I had vague intentions of posting this before the grand move to Bishkek, but, uh, you know. Life gets in the way. Camera cords end up in boxes they aren’t supposed to and precious stateside time is withered away trying to squeeze a piano out of the tiny apartment. Sigh. Rather than trying to edit it, straining to make connections between a train of thought I had several weeks ago with the state my life is in now, I’ll simply present the post as it was written on July 30th.

“As you know, you go to war with the army you have, not the army you might want or wish to have at a later time.” Donald Rumsfeld, April 2004

If we replace “go to war” with “make gnocchi” and “army” with “appliances”, then Rummy was spot on in describing my cooking predicament today.

In my limited time left in the states, I’m attempting to stay organized and focused by using a list on It definitely helps to remind me of things I need/want to do before I leave for Kyrgyzstan, but I’ve noticed that it’s led to some… well, skewed priorities.

For example? Stuck between necessary things to do like “write thank-you cards” and “back up computer files”, I have vague declarations like “work on moving”, wild ambitions like “buy a typewriter”, and bursts of random thought like “OMG make gnocchi”.

The OMG must have been necessary at the time when I first thought of it because I was hungry and overly excited at the thought of eating a meal consisting solely of puffy potatoes.

Anyway. (Here’s where I make a connection to the Rumsfeld quote)

We all know that to make successful gnocchi, the potatoes must be cooked thoroughly, but not take on too much moisture, and then have to be completely mashed. No lumps, and that’s that.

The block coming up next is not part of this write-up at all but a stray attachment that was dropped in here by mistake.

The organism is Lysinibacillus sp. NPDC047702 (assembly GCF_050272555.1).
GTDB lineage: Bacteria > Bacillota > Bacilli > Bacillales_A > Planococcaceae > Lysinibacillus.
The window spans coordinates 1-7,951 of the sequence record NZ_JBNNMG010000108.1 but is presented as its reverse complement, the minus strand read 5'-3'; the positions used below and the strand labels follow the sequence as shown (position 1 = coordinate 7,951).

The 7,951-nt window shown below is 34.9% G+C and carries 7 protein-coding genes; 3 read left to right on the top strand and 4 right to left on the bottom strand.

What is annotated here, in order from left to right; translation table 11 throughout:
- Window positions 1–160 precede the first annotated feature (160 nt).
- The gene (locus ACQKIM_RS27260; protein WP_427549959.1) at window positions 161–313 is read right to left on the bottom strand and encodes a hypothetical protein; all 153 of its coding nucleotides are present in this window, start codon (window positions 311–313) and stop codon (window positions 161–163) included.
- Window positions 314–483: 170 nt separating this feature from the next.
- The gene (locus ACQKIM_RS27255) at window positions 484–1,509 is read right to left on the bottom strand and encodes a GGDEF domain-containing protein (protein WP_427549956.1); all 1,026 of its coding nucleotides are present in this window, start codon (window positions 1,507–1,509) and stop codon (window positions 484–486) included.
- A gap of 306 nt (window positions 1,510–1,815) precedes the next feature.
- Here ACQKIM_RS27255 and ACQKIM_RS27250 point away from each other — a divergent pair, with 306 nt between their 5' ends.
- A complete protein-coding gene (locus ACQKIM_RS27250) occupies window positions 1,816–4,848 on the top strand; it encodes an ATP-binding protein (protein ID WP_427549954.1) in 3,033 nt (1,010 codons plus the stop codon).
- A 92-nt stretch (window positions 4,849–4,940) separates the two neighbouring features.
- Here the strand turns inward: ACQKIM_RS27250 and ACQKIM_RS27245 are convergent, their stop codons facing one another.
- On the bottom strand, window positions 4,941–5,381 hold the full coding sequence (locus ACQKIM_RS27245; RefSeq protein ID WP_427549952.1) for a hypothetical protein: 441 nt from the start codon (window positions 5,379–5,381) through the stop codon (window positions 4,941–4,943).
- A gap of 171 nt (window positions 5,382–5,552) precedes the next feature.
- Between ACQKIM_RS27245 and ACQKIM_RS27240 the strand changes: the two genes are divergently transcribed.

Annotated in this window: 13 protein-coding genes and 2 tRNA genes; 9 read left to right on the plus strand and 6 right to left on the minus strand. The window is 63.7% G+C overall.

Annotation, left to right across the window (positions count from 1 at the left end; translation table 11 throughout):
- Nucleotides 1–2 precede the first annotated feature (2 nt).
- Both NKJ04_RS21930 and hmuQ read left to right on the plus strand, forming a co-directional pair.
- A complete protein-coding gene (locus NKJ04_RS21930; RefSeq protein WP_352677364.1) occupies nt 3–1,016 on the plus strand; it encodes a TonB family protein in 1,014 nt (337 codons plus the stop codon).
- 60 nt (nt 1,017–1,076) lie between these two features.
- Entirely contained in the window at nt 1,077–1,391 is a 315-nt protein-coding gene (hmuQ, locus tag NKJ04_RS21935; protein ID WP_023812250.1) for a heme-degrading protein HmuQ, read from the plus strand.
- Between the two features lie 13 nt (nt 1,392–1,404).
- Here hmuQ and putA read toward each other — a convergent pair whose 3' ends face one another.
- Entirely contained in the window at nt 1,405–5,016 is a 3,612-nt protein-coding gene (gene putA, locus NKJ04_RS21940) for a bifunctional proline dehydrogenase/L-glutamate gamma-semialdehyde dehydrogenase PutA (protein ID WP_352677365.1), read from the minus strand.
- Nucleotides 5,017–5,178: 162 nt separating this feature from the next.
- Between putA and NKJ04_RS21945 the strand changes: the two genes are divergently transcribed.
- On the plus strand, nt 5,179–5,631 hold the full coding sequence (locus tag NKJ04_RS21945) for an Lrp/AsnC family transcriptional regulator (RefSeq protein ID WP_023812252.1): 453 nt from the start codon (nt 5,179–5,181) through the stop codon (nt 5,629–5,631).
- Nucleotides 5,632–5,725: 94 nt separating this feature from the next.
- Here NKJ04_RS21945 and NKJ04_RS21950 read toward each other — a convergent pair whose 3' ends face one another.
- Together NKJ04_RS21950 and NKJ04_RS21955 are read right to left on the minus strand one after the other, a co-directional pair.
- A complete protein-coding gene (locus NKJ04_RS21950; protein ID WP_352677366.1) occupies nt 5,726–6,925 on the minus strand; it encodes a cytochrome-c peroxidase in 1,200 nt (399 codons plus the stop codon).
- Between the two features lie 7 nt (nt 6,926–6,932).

Every recipe I found spoke of this or that wonderfully efficient potato smashing device, like a ricer or what have you, or else there would be a comment about how “a fork worked just fine for me!”

After several frustrating hours of trying to get my mutant bunch of potatoes to soften, a fork was not working just fine for me. I cursed at my bowl of lumpy potatoes and lamented my lack of a potato ricer. I considered waving the white flag, surrendering after a tiring, though half-hearted, battle.

Then the revelation hit: use my freaking food processor, duh! Mere minutes and I had smooth gnocchi dough. After figuring that out it seemed like such an obvious solution. Use the appliances I have, not the ones I wish I had or might have in the future.

Thanks for the wisdom, Rummy!

– Gnocchi with dill-icious sauce – gnocchi adapted from here, sauce adapted from here, lame pun by me
2 lbs potatoes, peeled (this was five tennis ball-sized red-skinned potatoes for me)
1 egg
salt and pepper
1 1/2 cups flour (more might be necessary)

4 tbsp unsalted butter
4 tbsp flour
2 cups water (more or less depending on your desired consistency)
1/2 cup sour cream
3 tbsp dried dill
salt and pepper (to your tastes, probably at least 1 tbsp each)

– Wrap each peeled potato in tin foil, poke a couple times with a fork, and roast for about an hour – an hour and a half at 400 degrees, until potatoes are soft and a fork easily pierces it.
– Smash potatoes to a smooth consistency using forks, a potato ricer, or a food processor.
– Mix potatoes with egg, salt and pepper.
– Add flour 1/2 cup at a time until the dough is no longer sticky, but be careful not to over mix. Divide the dough into five or six sections and roll out about as round as a penny. Cut into little half inch pieces and roll them on a fork to get the cute little notches (or on a gnocchi board, whatever army you have).
– Boil in salted water for about one or two minutes, until they float.

– Prepare sauce by melting butter over medium-low heat in a saucepan. Stir in flour, making sure no lumps remain. Add water and stir to achieve a thin, smooth sauce. Bring to a simmer and add sour cream, dill, salt and pepper. Continue simmering for about two or three minutes.